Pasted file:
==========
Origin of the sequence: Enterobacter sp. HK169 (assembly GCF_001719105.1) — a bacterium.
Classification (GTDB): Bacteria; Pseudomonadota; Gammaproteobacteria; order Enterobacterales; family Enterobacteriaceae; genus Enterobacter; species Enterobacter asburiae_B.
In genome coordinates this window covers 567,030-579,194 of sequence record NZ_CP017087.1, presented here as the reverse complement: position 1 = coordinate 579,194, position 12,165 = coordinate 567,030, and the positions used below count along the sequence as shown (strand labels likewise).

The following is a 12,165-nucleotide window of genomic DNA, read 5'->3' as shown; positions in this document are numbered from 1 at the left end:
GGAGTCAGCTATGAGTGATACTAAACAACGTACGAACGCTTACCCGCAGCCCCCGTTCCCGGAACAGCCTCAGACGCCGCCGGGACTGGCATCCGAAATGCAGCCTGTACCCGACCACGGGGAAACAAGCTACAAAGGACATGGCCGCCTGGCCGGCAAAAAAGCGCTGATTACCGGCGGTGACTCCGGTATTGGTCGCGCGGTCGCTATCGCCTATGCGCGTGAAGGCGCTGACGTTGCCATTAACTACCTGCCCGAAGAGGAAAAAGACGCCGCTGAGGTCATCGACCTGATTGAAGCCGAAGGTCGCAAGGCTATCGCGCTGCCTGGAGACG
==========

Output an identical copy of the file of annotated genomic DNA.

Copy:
Origin of the sequence: Enterobacter sp. HK169 (assembly GCF_001719105.1) — a bacterium.
Classification (GTDB): Bacteria; Pseudomonadota; Gammaproteobacteria; order Enterobacterales; family Enterobacteriaceae; genus Enterobacter; species Enterobacter asburiae_B.
In genome coordinates this window covers 567,030-579,194 of sequence record NZ_CP017087.1, presented here as the reverse complement: position 1 = coordinate 579,194, position 12,165 = coordinate 567,030, and the positions used below count along the sequence as shown (strand labels likewise).

The following is a 12,165-nucleotide window of genomic DNA, read 5'->3' as shown; positions in this document are numbered from 1 at the left end:
GGAGTCAGCTATGAGTGATACTAAACAACGTACGAACGCTTACCCGCAGCCCCCGTTCCCGGAACAGCCTCAGACGCCGCCGGGACTGGCATCCGAAATGCAGCCTGTACCCGACCACGGGGAAACAAGCTACAAAGGACATGGCCGCCTGGCCGGCAAAAAAGCGCTGATTACCGGCGGTGACTCCGGTATTGGTCGCGCGGTCGCTATCGCCTATGCGCGTGAAGGCGCTGACGTTGCCATTAACTACCTGCCCGAAGAGGAAAAAGACGCCGCTGAGGTCATCGACCTGATTGAAGCCGAAGGTCGCAAGGCTATCGCGCTGCCTGGAGACG